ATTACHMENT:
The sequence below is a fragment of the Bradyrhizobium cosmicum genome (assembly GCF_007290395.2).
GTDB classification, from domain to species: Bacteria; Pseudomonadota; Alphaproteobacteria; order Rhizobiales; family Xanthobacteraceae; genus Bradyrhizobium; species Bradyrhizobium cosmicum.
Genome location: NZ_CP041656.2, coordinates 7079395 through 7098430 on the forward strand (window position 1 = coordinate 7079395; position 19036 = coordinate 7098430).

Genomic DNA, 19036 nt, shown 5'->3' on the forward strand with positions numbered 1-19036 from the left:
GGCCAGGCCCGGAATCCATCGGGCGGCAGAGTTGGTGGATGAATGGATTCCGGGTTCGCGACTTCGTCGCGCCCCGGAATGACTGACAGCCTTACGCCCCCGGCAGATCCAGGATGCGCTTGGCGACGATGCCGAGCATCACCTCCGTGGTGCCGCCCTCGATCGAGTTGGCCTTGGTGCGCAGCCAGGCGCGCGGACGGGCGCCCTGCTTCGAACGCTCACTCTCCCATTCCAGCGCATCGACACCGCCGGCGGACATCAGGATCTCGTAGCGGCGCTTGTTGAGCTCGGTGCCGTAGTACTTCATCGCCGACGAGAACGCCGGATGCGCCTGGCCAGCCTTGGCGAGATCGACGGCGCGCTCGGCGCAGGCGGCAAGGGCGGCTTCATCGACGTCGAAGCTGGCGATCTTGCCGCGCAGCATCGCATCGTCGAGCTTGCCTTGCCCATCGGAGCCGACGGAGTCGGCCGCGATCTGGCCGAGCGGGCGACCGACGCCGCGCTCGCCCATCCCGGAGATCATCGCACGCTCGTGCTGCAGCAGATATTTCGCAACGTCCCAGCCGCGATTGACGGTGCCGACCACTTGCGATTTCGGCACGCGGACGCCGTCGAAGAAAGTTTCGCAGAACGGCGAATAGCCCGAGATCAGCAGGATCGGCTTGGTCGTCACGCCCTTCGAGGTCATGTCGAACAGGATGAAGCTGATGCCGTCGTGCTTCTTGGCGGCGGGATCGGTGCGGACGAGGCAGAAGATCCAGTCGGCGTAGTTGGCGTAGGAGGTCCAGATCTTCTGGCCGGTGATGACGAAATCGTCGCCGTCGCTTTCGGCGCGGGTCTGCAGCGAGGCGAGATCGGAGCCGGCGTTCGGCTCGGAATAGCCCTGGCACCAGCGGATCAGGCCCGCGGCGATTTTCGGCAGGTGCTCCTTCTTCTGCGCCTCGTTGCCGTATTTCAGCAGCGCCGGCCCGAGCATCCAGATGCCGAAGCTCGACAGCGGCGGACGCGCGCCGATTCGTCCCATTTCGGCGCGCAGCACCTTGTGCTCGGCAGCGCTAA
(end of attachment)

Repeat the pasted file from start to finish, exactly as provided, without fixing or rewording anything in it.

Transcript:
The sequence below is a fragment of the Bradyrhizobium cosmicum genome (assembly GCF_007290395.2).
GTDB classification, from domain to species: Bacteria; Pseudomonadota; Alphaproteobacteria; order Rhizobiales; family Xanthobacteraceae; genus Bradyrhizobium; species Bradyrhizobium cosmicum.
Genome location: NZ_CP041656.2, coordinates 7079395 through 7098430 on the forward strand (window position 1 = coordinate 7079395; position 19036 = coordinate 7098430).

Genomic DNA, 19036 nt, shown 5'->3' on the forward strand with positions numbered 1-19036 from the left:
GGCCAGGCCCGGAATCCATCGGGCGGCAGAGTTGGTGGATGAATGGATTCCGGGTTCGCGACTTCGTCGCGCCCCGGAATGACTGACAGCCTTACGCCCCCGGCAGATCCAGGATGCGCTTGGCGACGATGCCGAGCATCACCTCCGTGGTGCCGCCCTCGATCGAGTTGGCCTTGGTGCGCAGCCAGGCGCGCGGACGGGCGCCCTGCTTCGAACGCTCACTCTCCCATTCCAGCGCATCGACACCGCCGGCGGACATCAGGATCTCGTAGCGGCGCTTGTTGAGCTCGGTGCCGTAGTACTTCATCGCCGACGAGAACGCCGGATGCGCCTGGCCAGCCTTGGCGAGATCGACGGCGCGCTCGGCGCAGGCGGCAAGGGCGGCTTCATCGACGTCGAAGCTGGCGATCTTGCCGCGCAGCATCGCATCGTCGAGCTTGCCTTGCCCATCGGAGCCGACGGAGTCGGCCGCGATCTGGCCGAGCGGGCGACCGACGCCGCGCTCGCCCATCCCGGAGATCATCGCACGCTCGTGCTGCAGCAGATATTTCGCAACGTCCCAGCCGCGATTGACGGTGCCGACCACTTGCGATTTCGGCACGCGGACGCCGTCGAAGAAAGTTTCGCAGAACGGCGAATAGCCCGAGATCAGCAGGATCGGCTTGGTCGTCACGCCCTTCGAGGTCATGTCGAACAGGATGAAGCTGATGCCGTCGTGCTTCTTGGCGGCGGGATCGGTGCGGACGAGGCAGAAGATCCAGTCGGCGTAGTTGGCGTAGGAGGTCCAGATCTTCTGGCCGGTGATGACGAAATCGTCGCCGTCGCTTTCGGCGCGGGTCTGCAGCGAGGCGAGATCGGAGCCGGCGTTCGGCTCGGAATAGCCCTGGCACCAGCGGATCAGGCCCGCGGCGATTTTCGGCAGGTGCTCCTTCTTCTGCGCCTCGTTGCCGTATTTCAGCAGCGCCGGCCCGAGCATCCAGATGCCGAAGCTCGACAGCGGCGGACGCGCGCCGATTCGTCCCATTTCGGCGCGCAGCACCTTGTGCTCGGCAGCGCTAA